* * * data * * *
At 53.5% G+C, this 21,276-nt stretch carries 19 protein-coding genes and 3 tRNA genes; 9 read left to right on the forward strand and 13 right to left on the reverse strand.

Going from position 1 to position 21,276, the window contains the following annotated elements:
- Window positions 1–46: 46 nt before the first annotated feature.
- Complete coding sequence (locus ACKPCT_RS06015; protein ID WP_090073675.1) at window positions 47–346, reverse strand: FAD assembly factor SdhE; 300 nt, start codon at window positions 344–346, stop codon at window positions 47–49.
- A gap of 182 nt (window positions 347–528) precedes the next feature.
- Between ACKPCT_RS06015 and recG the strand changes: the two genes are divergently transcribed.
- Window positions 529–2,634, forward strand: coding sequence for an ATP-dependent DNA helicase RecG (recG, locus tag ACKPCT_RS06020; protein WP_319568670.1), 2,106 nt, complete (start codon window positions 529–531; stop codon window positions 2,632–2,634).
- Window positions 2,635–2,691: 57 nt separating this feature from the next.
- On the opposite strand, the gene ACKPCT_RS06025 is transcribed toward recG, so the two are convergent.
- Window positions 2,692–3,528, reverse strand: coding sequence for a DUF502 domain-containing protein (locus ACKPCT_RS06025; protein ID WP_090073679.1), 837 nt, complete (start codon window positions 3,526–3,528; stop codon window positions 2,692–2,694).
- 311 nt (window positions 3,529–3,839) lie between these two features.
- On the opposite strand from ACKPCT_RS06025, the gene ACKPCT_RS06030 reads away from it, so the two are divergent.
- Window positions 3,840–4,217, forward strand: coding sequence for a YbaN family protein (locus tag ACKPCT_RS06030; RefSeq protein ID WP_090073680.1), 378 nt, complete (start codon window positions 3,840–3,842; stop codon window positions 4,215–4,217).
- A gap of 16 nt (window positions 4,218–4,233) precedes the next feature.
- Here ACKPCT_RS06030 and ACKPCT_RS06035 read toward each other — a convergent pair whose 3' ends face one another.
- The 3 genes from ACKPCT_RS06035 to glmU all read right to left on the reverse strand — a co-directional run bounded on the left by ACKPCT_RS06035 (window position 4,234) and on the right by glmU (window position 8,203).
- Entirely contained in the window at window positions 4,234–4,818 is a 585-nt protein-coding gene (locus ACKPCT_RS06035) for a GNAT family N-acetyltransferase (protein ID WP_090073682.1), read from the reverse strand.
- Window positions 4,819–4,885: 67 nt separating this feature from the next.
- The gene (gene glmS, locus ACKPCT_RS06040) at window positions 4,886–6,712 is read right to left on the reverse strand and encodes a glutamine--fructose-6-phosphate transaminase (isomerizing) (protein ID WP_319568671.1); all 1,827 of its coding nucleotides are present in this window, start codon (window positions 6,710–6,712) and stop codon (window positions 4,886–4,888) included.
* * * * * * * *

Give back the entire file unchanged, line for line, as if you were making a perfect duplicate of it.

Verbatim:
At 53.5% G+C, this 21,276-nt stretch carries 19 protein-coding genes and 3 tRNA genes; 9 read left to right on the forward strand and 13 right to left on the reverse strand.

Going from position 1 to position 21,276, the window contains the following annotated elements:
- Window positions 1–46: 46 nt before the first annotated feature.
- Complete coding sequence (locus ACKPCT_RS06015; protein ID WP_090073675.1) at window positions 47–346, reverse strand: FAD assembly factor SdhE; 300 nt, start codon at window positions 344–346, stop codon at window positions 47–49.
- A gap of 182 nt (window positions 347–528) precedes the next feature.
- Between ACKPCT_RS06015 and recG the strand changes: the two genes are divergently transcribed.
- Window positions 529–2,634, forward strand: coding sequence for an ATP-dependent DNA helicase RecG (recG, locus tag ACKPCT_RS06020; protein WP_319568670.1), 2,106 nt, complete (start codon window positions 529–531; stop codon window positions 2,632–2,634).
- Window positions 2,635–2,691: 57 nt separating this feature from the next.
- On the opposite strand, the gene ACKPCT_RS06025 is transcribed toward recG, so the two are convergent.
- Window positions 2,692–3,528, reverse strand: coding sequence for a DUF502 domain-containing protein (locus ACKPCT_RS06025; protein ID WP_090073679.1), 837 nt, complete (start codon window positions 3,526–3,528; stop codon window positions 2,692–2,694).
- 311 nt (window positions 3,529–3,839) lie between these two features.
- On the opposite strand from ACKPCT_RS06025, the gene ACKPCT_RS06030 reads away from it, so the two are divergent.
- Window positions 3,840–4,217, forward strand: coding sequence for a YbaN family protein (locus tag ACKPCT_RS06030; RefSeq protein ID WP_090073680.1), 378 nt, complete (start codon window positions 3,840–3,842; stop codon window positions 4,215–4,217).
- A gap of 16 nt (window positions 4,218–4,233) precedes the next feature.
- Here ACKPCT_RS06030 and ACKPCT_RS06035 read toward each other — a convergent pair whose 3' ends face one another.
- The 3 genes from ACKPCT_RS06035 to glmU all read right to left on the reverse strand — a co-directional run bounded on the left by ACKPCT_RS06035 (window position 4,234) and on the right by glmU (window position 8,203).
- Entirely contained in the window at window positions 4,234–4,818 is a 585-nt protein-coding gene (locus ACKPCT_RS06035) for a GNAT family N-acetyltransferase (protein ID WP_090073682.1), read from the reverse strand.
- Window positions 4,819–4,885: 67 nt separating this feature from the next.
- The gene (gene glmS, locus ACKPCT_RS06040) at window positions 4,886–6,712 is read right to left on the reverse strand and encodes a glutamine--fructose-6-phosphate transaminase (isomerizing) (protein ID WP_319568671.1); all 1,827 of its coding nucleotides are present in this window, start codon (window positions 6,710–6,712) and stop codon (window positions 4,886–4,888) included.